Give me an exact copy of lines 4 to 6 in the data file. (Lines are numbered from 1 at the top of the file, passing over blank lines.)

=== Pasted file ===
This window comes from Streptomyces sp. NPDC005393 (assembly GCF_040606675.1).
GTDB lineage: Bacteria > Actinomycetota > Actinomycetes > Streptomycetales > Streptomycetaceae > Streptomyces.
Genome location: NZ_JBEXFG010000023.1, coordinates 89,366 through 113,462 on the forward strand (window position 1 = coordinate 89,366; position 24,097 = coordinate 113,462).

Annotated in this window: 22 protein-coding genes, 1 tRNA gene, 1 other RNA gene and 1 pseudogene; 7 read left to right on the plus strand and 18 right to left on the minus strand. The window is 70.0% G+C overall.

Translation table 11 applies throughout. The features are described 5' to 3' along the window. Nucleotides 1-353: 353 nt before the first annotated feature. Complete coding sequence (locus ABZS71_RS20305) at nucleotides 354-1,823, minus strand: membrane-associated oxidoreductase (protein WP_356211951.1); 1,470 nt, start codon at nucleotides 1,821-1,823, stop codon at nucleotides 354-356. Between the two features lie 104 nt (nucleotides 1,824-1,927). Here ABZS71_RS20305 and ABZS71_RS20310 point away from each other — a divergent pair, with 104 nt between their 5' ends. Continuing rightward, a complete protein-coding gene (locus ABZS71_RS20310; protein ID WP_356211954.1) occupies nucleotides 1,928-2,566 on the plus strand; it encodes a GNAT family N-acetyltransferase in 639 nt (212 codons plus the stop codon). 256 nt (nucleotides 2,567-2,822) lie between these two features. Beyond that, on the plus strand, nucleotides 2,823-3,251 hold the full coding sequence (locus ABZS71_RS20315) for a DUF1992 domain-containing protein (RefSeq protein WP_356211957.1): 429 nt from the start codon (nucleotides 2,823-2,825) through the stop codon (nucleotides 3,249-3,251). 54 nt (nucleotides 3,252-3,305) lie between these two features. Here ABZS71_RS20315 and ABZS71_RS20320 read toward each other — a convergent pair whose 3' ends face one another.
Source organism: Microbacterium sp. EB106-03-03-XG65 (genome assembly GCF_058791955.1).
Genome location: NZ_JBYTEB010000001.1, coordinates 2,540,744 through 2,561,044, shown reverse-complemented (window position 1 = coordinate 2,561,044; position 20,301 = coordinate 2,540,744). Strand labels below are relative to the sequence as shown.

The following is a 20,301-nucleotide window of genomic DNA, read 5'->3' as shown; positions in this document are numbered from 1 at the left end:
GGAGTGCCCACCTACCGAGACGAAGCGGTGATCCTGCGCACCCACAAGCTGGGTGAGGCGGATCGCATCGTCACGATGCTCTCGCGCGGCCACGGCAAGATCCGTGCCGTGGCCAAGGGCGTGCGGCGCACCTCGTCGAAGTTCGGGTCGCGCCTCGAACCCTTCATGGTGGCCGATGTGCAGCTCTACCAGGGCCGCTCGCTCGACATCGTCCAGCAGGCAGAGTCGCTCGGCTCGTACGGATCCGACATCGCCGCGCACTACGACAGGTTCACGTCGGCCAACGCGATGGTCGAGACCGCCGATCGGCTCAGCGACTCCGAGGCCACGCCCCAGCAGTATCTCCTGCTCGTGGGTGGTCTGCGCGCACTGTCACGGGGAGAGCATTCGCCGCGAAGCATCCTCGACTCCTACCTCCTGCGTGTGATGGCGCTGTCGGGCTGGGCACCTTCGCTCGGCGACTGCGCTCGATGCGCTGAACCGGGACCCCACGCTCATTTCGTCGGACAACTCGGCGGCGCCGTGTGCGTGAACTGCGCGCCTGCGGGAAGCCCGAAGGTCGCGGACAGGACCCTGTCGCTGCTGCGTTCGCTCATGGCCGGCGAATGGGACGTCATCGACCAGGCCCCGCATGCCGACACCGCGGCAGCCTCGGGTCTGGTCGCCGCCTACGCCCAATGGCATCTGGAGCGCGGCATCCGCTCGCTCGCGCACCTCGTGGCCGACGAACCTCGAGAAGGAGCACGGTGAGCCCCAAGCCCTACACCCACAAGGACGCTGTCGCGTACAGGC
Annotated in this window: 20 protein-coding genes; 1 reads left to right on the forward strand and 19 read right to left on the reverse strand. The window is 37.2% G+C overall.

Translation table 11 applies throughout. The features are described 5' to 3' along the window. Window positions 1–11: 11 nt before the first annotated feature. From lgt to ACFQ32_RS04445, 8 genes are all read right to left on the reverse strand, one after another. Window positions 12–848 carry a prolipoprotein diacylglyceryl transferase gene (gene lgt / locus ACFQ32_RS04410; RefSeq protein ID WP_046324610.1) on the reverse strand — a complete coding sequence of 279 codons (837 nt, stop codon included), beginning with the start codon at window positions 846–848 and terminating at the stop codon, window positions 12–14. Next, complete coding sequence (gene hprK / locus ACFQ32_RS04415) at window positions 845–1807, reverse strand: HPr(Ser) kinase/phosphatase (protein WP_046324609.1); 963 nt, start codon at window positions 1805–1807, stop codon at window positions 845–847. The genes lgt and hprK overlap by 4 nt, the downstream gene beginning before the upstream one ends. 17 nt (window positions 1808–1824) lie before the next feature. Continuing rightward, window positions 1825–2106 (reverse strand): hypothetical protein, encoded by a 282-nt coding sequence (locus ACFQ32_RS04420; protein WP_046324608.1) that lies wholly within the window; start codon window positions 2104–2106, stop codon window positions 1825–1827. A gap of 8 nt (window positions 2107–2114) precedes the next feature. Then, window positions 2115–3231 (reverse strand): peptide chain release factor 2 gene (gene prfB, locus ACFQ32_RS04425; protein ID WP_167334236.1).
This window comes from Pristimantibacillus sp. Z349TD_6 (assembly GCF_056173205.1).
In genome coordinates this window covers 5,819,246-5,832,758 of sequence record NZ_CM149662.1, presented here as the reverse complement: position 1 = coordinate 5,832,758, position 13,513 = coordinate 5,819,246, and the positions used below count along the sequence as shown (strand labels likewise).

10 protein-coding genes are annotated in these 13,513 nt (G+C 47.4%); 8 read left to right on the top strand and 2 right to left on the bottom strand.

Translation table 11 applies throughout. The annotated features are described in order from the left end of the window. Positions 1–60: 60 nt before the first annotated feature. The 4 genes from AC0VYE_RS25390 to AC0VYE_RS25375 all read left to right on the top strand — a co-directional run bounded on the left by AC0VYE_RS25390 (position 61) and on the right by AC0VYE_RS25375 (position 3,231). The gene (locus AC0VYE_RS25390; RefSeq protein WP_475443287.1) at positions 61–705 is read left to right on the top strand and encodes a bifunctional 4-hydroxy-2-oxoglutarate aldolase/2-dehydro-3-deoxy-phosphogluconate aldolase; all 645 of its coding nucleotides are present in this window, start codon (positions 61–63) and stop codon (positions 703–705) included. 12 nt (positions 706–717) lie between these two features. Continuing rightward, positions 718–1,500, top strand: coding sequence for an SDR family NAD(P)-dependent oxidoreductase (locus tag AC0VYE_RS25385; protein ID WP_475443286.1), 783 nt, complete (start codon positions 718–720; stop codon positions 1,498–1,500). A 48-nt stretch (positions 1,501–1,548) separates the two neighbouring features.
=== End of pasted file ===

Annotated in this window: 22 protein-coding genes, 1 tRNA gene, 1 other RNA gene and 1 pseudogene; 7 read left to right on the plus strand and 18 right to left on the minus strand. The window is 70.0% G+C overall.

Translation table 11 applies throughout. The features are described 5' to 3' along the window. Nucleotides 1-353: 353 nt before the first annotated feature. Complete coding sequence (locus ABZS71_RS20305) at nucleotides 354-1,823, minus strand: membrane-associated oxidoreductase (protein WP_356211951.1); 1,470 nt, start codon at nucleotides 1,821-1,823, stop codon at nucleotides 354-356. Between the two features lie 104 nt (nucleotides 1,824-1,927). Here ABZS71_RS20305 and ABZS71_RS20310 point away from each other — a divergent pair, with 104 nt between their 5' ends. Continuing rightward, a complete protein-coding gene (locus ABZS71_RS20310; protein ID WP_356211954.1) occupies nucleotides 1,928-2,566 on the plus strand; it encodes a GNAT family N-acetyltransferase in 639 nt (212 codons plus the stop codon). 256 nt (nucleotides 2,567-2,822) lie between these two features. Beyond that, on the plus strand, nucleotides 2,823-3,251 hold the full coding sequence (locus ABZS71_RS20315) for a DUF1992 domain-containing protein (RefSeq protein WP_356211957.1): 429 nt from the start codon (nucleotides 2,823-2,825) through the stop codon (nucleotides 3,249-3,251). 54 nt (nucleotides 3,252-3,305) lie between these two features. Here ABZS71_RS20315 and ABZS71_RS20320 read toward each other — a convergent pair whose 3' ends face one another.
Source organism: Microbacterium sp. EB106-03-03-XG65 (genome assembly GCF_058791955.1).